Nicolai Ghiaurov, 74, a Bulgarian-born opera singer with a sumptuous voice who became one of the great basses of the post-World War II era, died June 2 in central Italy of a heart attack. Mr. Ghiaurov specialized in late 19th-century works and often performed with his wife, the star Italian soprano Mirella Freni.
"With the passing of Nicolai Ghiaurov, the world of music has lost a giant," Placido Domingo said in statement.
After studying singing in Bulgaria and Moscow, Mr. Ghiaurov made his debut at the Sofia National Opera in 1955 as Don Basilio in Rossini's "The Barber of Seville." He performed at Moscow's Bolshoi Theater, the Vienna State Opera, the Paris Opera, Milan's La Scala and London's Covent Garden. He made his Metropolitan Opera debut in New York in 1965. He last appeared at the Met on Oct. 26, 1996, as Sparafucile in Verdi's "Rigoletto."
His finest roles included Mephistopheles in Gounod's "Faust"; Philip II in Verdi's "Don Carlo"; the title character in Mozart's "Don Giovanni"; and the title role in Mussorgsky's "Boris Godunov." In January, he sang in Venice as Rossini's Don Basilio -- the same role in which he made his debut almost 50 years earlier.
Dr. Charles Kelman, 74, who developed the outpatient cataract operation that has helped 100 million people nationwide improve their vision, died June 1 of lung cancer at a hospice in Boca Raton, Fla. He received the National Medal of Technology from President George H.W. Bush in 1992 and was inducted last month into the National Inventors Hall of Fame in Akron, Ohio.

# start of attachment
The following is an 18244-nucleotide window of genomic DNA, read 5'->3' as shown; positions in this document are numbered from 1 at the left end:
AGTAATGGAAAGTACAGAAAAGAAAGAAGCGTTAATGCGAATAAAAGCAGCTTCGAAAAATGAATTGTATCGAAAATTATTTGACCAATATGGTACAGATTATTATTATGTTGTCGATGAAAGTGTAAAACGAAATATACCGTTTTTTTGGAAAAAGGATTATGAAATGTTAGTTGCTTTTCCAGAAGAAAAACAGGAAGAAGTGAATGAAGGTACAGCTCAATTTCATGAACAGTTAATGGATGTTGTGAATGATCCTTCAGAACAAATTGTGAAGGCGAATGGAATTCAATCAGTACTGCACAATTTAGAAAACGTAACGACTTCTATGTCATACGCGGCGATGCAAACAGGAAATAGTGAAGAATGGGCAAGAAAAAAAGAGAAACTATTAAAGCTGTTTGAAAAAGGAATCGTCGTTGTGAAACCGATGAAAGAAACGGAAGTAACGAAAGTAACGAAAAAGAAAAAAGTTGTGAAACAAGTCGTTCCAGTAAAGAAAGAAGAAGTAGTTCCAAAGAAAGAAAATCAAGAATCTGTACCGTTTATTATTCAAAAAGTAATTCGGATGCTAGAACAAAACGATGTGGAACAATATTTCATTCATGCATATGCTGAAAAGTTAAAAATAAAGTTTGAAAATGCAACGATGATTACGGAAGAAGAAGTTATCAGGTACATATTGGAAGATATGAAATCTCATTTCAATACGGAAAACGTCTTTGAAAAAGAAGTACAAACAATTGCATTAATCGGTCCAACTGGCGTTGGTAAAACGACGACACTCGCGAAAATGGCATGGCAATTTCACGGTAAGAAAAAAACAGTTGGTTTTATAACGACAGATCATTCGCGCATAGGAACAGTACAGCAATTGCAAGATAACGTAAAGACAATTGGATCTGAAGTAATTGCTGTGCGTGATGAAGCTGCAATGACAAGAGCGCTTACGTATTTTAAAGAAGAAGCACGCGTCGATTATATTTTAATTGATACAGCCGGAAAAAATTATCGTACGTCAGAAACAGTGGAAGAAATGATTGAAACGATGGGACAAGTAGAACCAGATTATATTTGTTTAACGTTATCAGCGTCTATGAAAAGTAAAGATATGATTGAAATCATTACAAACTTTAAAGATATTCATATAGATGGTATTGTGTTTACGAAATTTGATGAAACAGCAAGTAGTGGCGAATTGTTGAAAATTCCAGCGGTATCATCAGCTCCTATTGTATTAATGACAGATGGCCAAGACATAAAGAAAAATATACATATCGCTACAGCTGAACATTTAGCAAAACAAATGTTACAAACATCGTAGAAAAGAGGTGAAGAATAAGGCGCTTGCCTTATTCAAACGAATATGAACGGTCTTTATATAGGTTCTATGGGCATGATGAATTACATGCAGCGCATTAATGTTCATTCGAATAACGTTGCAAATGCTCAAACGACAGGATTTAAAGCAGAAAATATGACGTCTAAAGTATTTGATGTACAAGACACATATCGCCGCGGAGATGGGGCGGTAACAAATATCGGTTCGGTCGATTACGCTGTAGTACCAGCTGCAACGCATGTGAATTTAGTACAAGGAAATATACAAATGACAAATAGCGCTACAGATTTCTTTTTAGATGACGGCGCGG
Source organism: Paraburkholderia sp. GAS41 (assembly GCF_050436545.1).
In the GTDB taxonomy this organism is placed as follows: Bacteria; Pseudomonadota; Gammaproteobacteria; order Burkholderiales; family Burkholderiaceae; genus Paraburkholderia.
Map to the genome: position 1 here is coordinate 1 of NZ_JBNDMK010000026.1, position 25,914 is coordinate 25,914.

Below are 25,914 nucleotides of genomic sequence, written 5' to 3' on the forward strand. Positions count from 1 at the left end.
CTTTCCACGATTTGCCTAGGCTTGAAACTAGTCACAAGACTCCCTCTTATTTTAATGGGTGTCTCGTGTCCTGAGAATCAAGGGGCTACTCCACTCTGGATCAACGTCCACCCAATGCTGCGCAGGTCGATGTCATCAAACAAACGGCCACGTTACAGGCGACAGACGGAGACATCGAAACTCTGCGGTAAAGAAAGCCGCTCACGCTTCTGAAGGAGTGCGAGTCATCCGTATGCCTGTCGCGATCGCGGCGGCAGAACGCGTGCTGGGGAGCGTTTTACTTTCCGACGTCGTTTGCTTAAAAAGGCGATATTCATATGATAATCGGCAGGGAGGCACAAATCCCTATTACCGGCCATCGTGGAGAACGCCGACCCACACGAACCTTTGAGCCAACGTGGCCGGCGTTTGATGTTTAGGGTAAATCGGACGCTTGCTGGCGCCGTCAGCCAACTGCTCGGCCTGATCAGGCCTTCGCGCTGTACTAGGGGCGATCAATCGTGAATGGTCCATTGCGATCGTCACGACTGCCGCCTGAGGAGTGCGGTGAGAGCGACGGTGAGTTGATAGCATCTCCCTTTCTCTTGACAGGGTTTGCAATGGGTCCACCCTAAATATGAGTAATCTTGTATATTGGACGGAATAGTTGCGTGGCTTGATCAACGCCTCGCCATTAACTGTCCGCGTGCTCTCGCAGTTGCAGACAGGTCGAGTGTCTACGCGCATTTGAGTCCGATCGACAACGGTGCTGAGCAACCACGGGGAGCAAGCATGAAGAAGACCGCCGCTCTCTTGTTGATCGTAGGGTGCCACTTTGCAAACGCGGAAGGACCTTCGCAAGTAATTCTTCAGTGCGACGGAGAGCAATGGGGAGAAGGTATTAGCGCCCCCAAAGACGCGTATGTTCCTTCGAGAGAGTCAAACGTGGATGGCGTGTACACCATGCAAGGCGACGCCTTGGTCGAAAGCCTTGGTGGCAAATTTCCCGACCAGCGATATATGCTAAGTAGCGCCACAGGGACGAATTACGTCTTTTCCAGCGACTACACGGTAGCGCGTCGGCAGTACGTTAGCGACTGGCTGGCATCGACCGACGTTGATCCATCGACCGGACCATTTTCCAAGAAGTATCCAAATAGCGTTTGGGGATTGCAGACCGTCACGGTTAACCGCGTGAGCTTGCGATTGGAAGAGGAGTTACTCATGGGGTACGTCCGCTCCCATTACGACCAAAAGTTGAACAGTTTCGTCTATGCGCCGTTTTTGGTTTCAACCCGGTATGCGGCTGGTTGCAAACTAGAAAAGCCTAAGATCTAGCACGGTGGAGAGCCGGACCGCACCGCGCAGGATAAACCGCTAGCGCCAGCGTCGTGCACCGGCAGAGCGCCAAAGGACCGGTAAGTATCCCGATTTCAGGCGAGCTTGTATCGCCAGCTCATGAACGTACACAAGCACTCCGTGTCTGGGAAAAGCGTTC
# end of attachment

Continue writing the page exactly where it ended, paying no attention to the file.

The idea for the outpatient cataract surgery came to Dr. Kelman at the dentist's office, while having his teeth cleaned with an ultrasonic device. He devised a way to use a similar vibrating, ultrasonic tip to break up the cataract that affects vision and suction it out with a small needle. He introduced the procedure in 1967. The development revolutionized cataract surgery, which previously involved a painful operation and a 10-day hospital stay.
Dr. Kelman was born in Brooklyn, N.Y., and attended medical school at the University of Geneva in Switzerland. He was a consulting surgeon to hospitals around the world and a clinical professor of ophthalmology at New York Medical College.
Viola Cady Krahn
Swimmer and Diver
Viola Cady Krahn, 102, a holder of 17 masters world diving titles whose lifelong swimming and diving career earned her induction into a swimming hall of fame, died June 1 at a convalescent home in Orange, Calif. Ms. Krahn, who competed in meets at age 101, died after suffering a stroke in March.
In January, she was inducted into the International Masters Swimming Hall of Fame in Fort Lauderdale, Fla., after an 85-year career in swimming and diving. At 100, she dived into a pool on the set of "The Tonight Show With Jay Leno."
Ms. Krahn began swimming and diving in 1919 after her family moved from Arizona to Los Angeles. She won junior national diving championships for three straight years, starting in 1922. She said she lived such a long life because she was an only child, never had children and ate ice cream every day.